Waiting periods in Hawaii’s assisted suicide law have been re-characterized as “barriers” and are set to be removed as early as this week. Assisted suicide advocates stated that “[r]ather than a safety feature” they have “proven to be a barrier for individuals seeking this option.”
HB650, “A Bill for an Act Relating to Health,” was placed on the governor’s desk over the weekend. Governor Josh Green M.D., whose State of Hawaii, Department of Health testified in favor of the bill, is expected to sign the assisted suicide expansion.
Four safety protections are set to be modified or eliminated under this bill. First, advanced practice nurses, not just doctors, will be permitted to write prescriptions for lethal drugs for those qualifying individuals under the law. Second, advanced practice nurses will also be permitted to provide any “counseling” required under the law, including determining a person’s mental capacity.
“Waiting periods” between requests for suicide drugs will also be weakened. Current waiting periods for the deadly drugs are 20 days between oral requests. The signed bill will immediately reduce that time period to five (5) days. Not enough for activists and legislators, the five-day waiting period may be waived entirely if the patient is determined by the nurse or doctor to not likely survive the next five days.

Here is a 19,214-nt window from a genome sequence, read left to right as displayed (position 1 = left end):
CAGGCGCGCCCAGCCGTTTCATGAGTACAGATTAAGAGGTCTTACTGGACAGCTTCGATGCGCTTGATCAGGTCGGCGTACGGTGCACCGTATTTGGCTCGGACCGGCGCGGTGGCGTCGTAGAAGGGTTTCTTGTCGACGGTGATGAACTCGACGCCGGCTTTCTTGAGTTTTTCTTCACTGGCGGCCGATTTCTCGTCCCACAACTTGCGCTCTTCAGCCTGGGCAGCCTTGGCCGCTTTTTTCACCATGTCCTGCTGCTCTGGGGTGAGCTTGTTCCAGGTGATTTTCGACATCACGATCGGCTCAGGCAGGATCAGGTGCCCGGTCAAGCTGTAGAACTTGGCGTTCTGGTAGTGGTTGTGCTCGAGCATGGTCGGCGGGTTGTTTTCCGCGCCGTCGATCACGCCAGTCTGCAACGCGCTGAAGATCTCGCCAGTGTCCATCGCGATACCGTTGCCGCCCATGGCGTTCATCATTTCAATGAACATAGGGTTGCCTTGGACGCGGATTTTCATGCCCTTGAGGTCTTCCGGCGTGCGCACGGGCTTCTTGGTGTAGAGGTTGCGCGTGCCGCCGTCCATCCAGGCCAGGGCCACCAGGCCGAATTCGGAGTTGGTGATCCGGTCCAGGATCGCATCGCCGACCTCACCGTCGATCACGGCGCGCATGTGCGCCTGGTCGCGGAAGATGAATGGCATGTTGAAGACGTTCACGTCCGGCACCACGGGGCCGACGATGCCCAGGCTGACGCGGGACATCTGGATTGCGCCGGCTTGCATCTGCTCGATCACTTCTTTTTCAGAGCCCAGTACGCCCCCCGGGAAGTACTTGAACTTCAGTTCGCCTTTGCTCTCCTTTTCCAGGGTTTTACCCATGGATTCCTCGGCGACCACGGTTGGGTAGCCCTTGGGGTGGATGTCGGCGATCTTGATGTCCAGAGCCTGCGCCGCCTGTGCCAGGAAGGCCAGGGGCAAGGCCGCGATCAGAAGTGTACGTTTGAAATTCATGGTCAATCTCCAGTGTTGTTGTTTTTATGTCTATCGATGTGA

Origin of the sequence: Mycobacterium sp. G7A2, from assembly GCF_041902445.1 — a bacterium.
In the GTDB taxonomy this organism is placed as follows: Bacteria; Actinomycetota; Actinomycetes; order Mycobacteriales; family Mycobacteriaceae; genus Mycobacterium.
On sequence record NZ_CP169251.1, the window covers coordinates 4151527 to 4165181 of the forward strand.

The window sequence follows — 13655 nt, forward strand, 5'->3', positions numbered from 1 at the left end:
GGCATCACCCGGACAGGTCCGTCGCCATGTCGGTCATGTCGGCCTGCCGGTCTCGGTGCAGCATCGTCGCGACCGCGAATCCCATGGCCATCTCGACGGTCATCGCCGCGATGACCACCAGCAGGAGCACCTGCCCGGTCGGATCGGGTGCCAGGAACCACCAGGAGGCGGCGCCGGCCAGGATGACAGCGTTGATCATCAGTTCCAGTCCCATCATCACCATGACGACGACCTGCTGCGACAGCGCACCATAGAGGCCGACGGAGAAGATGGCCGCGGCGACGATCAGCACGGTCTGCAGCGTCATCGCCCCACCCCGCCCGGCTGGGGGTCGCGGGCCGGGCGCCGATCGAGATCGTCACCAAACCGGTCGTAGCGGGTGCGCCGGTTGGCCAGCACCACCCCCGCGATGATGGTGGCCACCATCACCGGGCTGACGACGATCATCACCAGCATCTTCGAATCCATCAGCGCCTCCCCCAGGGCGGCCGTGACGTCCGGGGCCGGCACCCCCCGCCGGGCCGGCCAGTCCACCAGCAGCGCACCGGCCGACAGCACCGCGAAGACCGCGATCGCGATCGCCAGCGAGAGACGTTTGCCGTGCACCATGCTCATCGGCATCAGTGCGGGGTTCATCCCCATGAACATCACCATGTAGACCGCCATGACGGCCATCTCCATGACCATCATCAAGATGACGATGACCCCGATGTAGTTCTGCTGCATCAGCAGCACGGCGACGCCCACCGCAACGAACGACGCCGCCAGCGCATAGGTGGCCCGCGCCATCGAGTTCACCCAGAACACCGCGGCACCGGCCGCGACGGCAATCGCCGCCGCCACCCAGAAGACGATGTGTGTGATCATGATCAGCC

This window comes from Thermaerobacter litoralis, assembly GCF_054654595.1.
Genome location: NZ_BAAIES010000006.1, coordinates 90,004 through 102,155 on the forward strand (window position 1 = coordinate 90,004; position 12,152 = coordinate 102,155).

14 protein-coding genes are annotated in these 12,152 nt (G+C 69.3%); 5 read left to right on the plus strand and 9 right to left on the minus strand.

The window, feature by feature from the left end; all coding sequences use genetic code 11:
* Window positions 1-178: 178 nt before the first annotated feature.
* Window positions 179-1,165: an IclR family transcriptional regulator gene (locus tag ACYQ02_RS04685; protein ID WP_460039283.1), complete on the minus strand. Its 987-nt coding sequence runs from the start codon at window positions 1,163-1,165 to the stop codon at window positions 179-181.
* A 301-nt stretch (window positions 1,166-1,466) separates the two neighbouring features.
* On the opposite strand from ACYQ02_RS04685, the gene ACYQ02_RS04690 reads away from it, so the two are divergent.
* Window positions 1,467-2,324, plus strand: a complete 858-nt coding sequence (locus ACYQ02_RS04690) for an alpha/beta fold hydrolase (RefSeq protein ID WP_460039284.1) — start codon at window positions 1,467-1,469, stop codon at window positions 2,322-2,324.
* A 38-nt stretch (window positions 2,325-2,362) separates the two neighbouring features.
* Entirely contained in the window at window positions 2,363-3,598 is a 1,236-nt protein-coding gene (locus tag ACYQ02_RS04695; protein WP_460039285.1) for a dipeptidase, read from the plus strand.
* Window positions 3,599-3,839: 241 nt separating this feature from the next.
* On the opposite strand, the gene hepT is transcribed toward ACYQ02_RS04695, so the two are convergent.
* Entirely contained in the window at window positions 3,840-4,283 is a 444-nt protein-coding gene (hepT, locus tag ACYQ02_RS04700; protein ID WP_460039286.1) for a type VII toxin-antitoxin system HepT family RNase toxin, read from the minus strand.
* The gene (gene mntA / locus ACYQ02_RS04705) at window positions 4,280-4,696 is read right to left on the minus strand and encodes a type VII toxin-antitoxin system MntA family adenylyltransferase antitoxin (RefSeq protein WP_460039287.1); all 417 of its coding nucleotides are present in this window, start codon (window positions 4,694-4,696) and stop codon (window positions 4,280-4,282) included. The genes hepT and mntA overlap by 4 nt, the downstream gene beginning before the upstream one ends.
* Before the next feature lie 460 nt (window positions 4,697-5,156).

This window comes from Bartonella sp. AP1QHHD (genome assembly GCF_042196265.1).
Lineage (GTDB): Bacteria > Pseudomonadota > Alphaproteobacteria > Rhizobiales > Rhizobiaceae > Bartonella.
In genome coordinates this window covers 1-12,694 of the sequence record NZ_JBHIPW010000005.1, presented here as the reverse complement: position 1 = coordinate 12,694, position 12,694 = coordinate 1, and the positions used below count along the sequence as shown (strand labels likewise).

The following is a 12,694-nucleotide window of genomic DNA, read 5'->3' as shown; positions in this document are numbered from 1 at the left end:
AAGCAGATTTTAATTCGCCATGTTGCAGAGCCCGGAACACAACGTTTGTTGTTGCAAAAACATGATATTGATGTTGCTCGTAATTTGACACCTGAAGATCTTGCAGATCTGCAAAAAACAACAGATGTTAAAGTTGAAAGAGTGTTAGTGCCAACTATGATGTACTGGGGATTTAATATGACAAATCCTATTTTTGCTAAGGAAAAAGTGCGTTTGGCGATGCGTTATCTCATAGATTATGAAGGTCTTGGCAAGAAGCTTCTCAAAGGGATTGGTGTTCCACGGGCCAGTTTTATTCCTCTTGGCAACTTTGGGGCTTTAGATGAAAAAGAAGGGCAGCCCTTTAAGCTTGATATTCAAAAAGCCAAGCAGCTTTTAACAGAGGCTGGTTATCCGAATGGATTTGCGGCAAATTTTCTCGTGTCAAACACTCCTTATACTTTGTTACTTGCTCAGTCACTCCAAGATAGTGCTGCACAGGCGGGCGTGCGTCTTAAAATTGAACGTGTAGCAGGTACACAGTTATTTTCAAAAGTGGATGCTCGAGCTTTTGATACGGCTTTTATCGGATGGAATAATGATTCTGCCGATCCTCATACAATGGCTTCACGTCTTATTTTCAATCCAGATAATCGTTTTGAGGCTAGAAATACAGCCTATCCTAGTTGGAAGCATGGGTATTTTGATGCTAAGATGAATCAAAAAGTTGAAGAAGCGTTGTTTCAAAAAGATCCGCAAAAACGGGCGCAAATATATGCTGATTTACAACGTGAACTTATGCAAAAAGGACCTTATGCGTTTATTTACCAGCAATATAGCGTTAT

Eva Andrade, director of the Hawaii Catholic Conference, noted that this is a “scary part” and “opens the door to the abuse of our elderly.”
Just prior to being sent to Gov. Green’s desk, a provision permitting family and marriage therapists to determine a patient’s mental capacity was removed.
A Connecticut bill to legalize assisted suicide died during that state’s legislative session in April. The bill died in part because of efforts to expand assisted suicide in other states. According to Connecticut Public, State Rep. Steve Stafstrom (D-Bridgeport), co-chair of the Connecticut General Assembly Joint Committee on Judiciary stated, “I still struggle very mightily with this bill… But I think I struggled less with it earlier in the session before we saw legislative efforts and litigation efforts in other states to undo many of the protections we’ve tried to put into this bill for Connecticut residents….”
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